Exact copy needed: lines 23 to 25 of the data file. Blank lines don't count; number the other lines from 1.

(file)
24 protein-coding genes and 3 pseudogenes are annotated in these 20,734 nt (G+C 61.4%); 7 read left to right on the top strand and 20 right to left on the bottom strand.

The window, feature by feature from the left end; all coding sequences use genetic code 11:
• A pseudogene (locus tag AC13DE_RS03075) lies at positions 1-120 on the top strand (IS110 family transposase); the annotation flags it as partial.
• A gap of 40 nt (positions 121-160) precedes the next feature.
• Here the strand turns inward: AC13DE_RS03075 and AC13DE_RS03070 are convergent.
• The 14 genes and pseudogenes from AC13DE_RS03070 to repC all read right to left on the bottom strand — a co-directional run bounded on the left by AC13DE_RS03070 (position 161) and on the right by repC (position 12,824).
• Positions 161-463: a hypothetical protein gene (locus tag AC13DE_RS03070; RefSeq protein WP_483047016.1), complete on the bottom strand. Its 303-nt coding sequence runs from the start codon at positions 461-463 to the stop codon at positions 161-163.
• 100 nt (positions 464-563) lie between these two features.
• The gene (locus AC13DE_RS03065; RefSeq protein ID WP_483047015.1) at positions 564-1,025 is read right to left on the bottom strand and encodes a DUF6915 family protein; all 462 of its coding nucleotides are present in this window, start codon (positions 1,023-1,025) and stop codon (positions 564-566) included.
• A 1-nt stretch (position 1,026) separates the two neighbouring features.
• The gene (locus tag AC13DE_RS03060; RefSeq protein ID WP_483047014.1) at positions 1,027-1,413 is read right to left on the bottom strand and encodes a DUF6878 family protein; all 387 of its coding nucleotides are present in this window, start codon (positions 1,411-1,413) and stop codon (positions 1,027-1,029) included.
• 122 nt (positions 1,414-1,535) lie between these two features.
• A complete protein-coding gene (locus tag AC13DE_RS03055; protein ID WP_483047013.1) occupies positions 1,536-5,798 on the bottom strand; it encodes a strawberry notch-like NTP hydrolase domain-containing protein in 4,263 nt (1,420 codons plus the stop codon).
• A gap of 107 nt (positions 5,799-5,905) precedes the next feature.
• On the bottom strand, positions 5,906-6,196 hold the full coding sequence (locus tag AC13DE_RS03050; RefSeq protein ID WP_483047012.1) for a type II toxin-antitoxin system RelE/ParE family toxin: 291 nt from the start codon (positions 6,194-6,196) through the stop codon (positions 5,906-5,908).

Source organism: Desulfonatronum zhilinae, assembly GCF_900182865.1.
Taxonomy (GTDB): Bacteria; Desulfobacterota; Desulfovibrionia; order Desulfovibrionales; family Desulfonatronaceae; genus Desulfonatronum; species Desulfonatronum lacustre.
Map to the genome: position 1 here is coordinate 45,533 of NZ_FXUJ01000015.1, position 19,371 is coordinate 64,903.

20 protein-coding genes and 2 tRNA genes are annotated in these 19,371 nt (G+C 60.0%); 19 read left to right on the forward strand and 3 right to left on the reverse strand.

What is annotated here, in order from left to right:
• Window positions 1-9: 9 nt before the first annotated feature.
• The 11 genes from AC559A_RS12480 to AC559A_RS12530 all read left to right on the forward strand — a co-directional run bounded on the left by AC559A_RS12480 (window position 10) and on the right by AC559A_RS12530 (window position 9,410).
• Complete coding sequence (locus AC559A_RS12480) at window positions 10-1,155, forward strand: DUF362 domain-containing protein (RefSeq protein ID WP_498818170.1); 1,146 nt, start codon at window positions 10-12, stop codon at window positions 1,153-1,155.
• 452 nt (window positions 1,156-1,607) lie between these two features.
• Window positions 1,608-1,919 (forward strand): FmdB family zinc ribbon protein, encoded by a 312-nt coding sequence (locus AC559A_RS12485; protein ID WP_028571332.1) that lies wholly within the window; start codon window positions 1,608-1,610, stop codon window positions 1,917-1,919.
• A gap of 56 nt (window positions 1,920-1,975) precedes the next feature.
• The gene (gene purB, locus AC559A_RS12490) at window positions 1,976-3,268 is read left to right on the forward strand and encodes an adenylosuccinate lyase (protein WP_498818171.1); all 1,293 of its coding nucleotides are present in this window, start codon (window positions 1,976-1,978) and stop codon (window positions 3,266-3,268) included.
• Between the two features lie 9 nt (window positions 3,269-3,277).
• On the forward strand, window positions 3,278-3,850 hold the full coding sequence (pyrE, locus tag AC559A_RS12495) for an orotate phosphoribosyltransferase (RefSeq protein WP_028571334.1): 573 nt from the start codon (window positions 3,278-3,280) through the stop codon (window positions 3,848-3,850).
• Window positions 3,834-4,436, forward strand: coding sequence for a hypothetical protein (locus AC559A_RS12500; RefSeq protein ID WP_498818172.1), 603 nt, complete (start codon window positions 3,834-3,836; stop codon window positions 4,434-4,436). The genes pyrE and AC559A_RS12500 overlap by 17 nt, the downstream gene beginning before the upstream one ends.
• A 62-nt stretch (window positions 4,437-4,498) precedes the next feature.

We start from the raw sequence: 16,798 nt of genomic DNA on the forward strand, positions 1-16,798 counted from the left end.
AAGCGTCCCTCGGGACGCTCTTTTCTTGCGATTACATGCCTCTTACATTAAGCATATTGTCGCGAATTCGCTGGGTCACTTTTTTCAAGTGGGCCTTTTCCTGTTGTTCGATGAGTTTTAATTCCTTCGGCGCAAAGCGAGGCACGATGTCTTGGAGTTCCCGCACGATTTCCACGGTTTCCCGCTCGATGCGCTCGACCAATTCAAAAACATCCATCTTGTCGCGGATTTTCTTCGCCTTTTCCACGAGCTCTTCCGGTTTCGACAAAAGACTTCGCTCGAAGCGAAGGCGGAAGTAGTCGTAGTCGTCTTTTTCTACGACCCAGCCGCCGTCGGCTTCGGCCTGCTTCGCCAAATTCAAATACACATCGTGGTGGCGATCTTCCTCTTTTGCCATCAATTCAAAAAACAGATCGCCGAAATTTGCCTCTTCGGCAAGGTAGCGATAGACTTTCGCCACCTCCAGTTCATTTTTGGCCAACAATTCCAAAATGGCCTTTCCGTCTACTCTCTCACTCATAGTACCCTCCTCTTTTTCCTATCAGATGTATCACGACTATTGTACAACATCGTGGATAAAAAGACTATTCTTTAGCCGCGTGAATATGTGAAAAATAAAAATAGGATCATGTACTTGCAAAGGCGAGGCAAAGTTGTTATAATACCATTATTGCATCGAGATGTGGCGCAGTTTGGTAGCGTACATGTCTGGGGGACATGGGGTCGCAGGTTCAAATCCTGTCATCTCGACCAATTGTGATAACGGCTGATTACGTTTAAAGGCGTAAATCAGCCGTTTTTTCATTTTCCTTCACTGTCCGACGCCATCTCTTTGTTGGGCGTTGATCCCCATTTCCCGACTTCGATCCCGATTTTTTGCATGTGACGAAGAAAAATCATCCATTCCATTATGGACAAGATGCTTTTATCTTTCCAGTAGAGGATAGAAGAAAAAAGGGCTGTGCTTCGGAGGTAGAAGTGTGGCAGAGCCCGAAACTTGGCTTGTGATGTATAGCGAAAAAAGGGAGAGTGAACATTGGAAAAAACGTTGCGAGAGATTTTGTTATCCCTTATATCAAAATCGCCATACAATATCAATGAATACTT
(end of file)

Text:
• Complete coding sequence (locus AC559A_RS12480) at window positions 10-1,155, forward strand: DUF362 domain-containing protein (RefSeq protein ID WP_498818170.1); 1,146 nt, start codon at window positions 10-12, stop codon at window positions 1,153-1,155.
• 452 nt (window positions 1,156-1,607) lie between these two features.
• Window positions 1,608-1,919 (forward strand): FmdB family zinc ribbon protein, encoded by a 312-nt coding sequence (locus AC559A_RS12485; protein ID WP_028571332.1) that lies wholly within the window; start codon window positions 1,608-1,610, stop codon window positions 1,917-1,919.